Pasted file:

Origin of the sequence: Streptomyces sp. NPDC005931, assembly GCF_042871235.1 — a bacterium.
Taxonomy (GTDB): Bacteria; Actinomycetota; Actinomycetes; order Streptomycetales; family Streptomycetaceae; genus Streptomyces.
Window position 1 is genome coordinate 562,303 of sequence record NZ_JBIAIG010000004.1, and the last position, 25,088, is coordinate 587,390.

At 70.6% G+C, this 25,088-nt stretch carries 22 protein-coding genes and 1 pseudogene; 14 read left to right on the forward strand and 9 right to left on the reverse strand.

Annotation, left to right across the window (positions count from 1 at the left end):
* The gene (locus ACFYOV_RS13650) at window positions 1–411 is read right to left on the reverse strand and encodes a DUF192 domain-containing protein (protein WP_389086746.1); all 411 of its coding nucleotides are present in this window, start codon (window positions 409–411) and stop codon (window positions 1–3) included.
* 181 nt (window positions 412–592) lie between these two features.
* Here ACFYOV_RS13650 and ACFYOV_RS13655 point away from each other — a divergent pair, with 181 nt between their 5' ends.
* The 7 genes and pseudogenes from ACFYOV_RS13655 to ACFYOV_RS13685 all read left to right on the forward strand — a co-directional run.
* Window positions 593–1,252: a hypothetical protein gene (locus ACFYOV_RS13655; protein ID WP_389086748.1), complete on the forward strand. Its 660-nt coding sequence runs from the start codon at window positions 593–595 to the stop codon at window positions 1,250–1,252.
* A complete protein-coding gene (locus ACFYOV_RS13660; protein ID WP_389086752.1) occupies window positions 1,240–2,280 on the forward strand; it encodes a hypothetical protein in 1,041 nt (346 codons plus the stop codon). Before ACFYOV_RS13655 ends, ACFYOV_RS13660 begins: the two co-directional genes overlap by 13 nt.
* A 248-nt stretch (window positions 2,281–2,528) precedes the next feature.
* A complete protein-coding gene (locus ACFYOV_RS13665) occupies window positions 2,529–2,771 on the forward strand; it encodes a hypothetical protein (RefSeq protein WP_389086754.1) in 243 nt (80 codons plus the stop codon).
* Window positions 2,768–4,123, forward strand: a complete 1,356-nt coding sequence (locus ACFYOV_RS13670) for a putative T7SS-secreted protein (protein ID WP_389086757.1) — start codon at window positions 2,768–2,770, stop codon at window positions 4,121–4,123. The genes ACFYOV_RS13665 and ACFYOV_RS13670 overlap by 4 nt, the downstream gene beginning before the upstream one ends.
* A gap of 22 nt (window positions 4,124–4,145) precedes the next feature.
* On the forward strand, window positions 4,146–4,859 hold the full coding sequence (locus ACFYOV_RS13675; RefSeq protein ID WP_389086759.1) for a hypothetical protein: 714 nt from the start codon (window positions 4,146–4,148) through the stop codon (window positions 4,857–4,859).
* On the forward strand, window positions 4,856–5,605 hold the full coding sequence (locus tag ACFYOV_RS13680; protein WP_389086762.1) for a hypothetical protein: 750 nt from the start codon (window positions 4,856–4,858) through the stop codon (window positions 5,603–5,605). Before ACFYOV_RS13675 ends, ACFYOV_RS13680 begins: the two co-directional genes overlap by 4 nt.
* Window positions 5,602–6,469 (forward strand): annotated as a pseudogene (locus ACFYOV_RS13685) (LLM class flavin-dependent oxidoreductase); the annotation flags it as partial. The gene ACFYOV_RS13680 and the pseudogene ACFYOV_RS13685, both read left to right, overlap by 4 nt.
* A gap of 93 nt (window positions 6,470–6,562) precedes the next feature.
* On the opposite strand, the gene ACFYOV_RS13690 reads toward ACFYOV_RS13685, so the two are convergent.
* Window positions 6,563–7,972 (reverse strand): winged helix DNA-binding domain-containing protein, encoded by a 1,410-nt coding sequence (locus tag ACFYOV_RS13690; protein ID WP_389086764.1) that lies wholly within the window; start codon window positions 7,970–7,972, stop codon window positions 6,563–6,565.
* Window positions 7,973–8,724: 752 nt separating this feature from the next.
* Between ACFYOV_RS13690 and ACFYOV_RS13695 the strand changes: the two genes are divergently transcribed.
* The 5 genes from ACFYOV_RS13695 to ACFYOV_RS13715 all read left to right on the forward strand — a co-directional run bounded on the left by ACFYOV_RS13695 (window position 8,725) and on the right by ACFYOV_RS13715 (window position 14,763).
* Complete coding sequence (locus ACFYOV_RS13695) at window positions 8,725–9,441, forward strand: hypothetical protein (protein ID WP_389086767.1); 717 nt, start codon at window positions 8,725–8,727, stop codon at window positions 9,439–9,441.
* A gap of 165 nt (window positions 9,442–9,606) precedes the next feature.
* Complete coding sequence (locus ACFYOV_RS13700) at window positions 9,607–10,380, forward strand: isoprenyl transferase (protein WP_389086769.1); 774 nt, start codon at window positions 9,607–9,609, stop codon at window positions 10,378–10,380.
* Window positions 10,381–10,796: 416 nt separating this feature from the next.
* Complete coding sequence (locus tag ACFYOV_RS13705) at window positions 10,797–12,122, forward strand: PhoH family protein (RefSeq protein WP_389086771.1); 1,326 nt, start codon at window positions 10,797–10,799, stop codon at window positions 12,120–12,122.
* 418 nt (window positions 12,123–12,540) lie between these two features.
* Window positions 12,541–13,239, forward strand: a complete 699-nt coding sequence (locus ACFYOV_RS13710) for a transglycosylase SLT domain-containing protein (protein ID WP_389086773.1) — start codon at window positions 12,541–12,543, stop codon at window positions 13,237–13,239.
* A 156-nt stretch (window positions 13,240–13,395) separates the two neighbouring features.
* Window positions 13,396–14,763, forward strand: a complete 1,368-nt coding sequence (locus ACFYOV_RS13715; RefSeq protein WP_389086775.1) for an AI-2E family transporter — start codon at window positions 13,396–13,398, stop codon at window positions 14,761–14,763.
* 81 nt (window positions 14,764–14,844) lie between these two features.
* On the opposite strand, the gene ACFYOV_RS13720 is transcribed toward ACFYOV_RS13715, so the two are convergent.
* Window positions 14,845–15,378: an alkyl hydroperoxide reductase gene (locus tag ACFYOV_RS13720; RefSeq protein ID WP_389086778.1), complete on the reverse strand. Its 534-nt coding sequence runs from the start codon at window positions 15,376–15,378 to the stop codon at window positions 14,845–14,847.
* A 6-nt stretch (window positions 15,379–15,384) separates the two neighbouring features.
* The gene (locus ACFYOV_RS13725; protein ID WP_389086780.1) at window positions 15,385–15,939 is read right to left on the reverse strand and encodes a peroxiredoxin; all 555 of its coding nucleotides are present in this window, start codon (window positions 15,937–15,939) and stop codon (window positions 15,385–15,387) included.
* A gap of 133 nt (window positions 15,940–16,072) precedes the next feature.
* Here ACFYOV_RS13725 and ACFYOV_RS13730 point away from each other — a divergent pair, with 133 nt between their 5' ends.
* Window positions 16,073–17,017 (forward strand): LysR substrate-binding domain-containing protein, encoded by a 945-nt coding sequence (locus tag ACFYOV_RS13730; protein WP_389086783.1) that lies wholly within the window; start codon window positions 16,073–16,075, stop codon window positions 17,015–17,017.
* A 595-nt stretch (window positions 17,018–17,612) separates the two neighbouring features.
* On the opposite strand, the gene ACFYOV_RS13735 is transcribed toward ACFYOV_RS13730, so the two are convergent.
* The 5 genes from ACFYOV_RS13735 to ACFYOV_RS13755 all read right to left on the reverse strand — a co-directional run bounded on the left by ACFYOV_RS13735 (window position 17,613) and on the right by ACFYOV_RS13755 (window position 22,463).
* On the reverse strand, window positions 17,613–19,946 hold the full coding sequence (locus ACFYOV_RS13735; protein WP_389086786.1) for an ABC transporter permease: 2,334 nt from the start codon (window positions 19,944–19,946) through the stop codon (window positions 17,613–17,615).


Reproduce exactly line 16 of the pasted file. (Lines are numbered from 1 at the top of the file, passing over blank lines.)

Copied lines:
* On the forward strand, window positions 4,146–4,859 hold the full coding sequence (locus ACFYOV_RS13675; RefSeq protein ID WP_389086759.1) for a hypothetical protein: 714 nt from the start codon (window positions 4,146–4,148) through the stop codon (window positions 4,857–4,859).